Categories:Corporate

A&O, Herbert Smith and Weil act on CoL sale

  • Print
  • Comments (8)

Readers' comments (8)

  • What on earth are the aims of the CoL charity and how can a sale to a PE buyer possibly further them? It would be interesting if The Lawyer asked the trustees to justify not only this sale but also how they arrived at paying the CEO, Nigel Savage, an utterly outrageous package exceeding £400K per annum.

    Unsuitable or offensive? Report this comment

  • A charity could quite easily justify such a sale if CoL is struggling to make a profit or even making a loss... some say CoL are paying A&O's fees by promising to make their A&O bespoke LPC course extra boring and soul destroying.

    Unsuitable or offensive? Report this comment

  • Hmm.

    The only way this proposal works is if the value of the CoL's charitable assets (i.e. its total value as it stands, including goodwill and the value of its brand) are retained in trust for the charitable purposes of the CoL.

    If the buyer wants to run the CoL for profit, then essentially it can acquire the CoL's assets and operations at market value- but the cash paid has to stay in a charitable trust. Presumably this will be used to fund the legal education of those students who can't afford the no doubt preposterous fees that the newly private CoL will charge, and which presumably daft City firms will be prepared to cough up for those to whom it gives training contracts. Quite why the entire Magic Circle never thought to tell the CoL that its fees were outrageous is utterly beyond me.

    As for the pay packets of the directors - goodness knows why the Charity Commission thought they were acceptable. Those pay packets put all of the CoL's directors in the top 50 most highly paid charity employees(not %, the actual top 50 people). The trustees came out with the usual guff about 'benchmarking', but quite whom they were using for comparison remains a mystery The CEO of Oxfam gets £108k; the vice-chancellor of Bristol Unviersity (about 4 times the turnover of CoL) gets the same as Savage. Yet another example of jobs for the boys tied to supine regulation? I fear so.

    The Charity Commisison's usual line in cases of its own failure to regulate is that such decisions are up to the trustees. Which begs the question why the Commission exists at all, when pay packets like this are excessive by any standard (charity or not) and plainly bring the charitable sector into disrepute.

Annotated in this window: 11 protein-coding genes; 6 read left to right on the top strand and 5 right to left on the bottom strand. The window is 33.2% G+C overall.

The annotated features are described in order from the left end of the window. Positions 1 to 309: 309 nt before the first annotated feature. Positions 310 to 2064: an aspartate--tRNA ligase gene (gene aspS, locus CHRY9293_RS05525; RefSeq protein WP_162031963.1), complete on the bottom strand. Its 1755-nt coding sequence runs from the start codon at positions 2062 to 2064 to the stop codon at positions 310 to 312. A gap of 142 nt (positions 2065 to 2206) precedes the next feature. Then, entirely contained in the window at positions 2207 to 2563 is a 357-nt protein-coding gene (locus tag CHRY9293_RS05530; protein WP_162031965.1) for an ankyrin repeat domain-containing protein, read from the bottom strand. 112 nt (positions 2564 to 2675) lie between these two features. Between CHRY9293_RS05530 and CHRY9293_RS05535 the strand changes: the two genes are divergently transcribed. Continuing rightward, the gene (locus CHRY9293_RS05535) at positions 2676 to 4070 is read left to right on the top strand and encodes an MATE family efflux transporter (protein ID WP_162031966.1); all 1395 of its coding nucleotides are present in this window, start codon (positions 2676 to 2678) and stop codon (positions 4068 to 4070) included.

I would be intrigued to know what kind of sweetener (if any) Savage & co are due to receive as part of this deal - and how the trustees can possibly justify such a sweetener as being in the charity's best interests.

    Unsuitable or offensive? Report this comment

  • Very well said, Anonymous 2:06pm.

    I remember being shocked when I heard about the extortionate payments made to Nigel Savage, and wondering how any organisation that had managed to get registered as a charity could possibly justify such extravagance.

    And no doubt because he and his cronies have managed to line their pockets so lucratively their payoffs will have to be proportionately ludicrous.

    Of course the trustees will now waste even more money employing a super-expensive firm to advise on the payoffs, and will then justify them by saying they were arrived at "having taken appropriate professional advice".

    Sickening.

    Unsuitable or offensive? Report this comment

  • CoL charitable aims #1: "TO IMPROVE THE PERCEPTION OF VALUE OF ITS TRAINEE TRAINING AND TO REDUCE COSTS AND TO DEVELOP AND PROVIDE COURSES TO THE PUBICLY FUNDED MARKET"

    CoL charitable aims #2: "THE PROVISION OF LEGAL EDUCATION AND TRAINING TO SERVE THE NEEDS AND EXPECTATIONS OF THE DIVERSE LEGAL SERVICES AND STUDENT COMMUNITY. FURTHER DETAILS CAN BE OBTAINED FROM THE ANNUAL REPORT AND ACCOUNTS 2010."

    You pick which might fit best with a new PE firm....hmm indeed.

    As regards divesting itself of the jackpot payout, has anyone seen the exit clause(s) in Mr Savage's employment contract? I haven't, but I can guess how it/they might read!

    Jolly good.

    Bye bye.

    Unsuitable or offensive? Report this comment

  • I also agree that any sort of payment to Savage (or anyone else) would be totally inappropriate.
    Does anyone know how the commissioners of the CoL charity are appointed? Is there anything that alumni can do to put a stop to this apalling state of affairs? It also doesn't say much about the firms that use the CoL to stand by and do nothing.

    Unsuitable or offensive? Report this comment

  • £150-200m for the College of Law? That's even more inflated than my transfer fee.

    Unsuitable or offensive? Report this comment

  • Take a look at Mr Savage's biog (on this site a number of years back) and you get quite a clear idea of why he is paid the amount he is.
    As Dean/Managing Director of Nottingham Law School he was the man who could have driven CoL into the ground. How better to stave off what looked like an almost inevitable collapse than to entice your opposition's most potent weapon to the helm. Look at the inovations and growth of CoL in terms of courses offered etc since he joined.
    The trustees decision was probably based on get him or watch the whole thing die a slow and ignominious death. Faced with a rock and a hard place decision what do you think they should have done??

    Unsuitable or offensive? Report this comment

Have your say

Mandatory Required Fields

Mandatory

Comments that are in breach or potential breach of our terms and conditions in particular clause 8, may not be published or, if published, may subsequently be taken down. In addition we may remove any comment where a complaint is made in respect of it. These actions are at our sole discretion.

  • Print
  • Comments (8)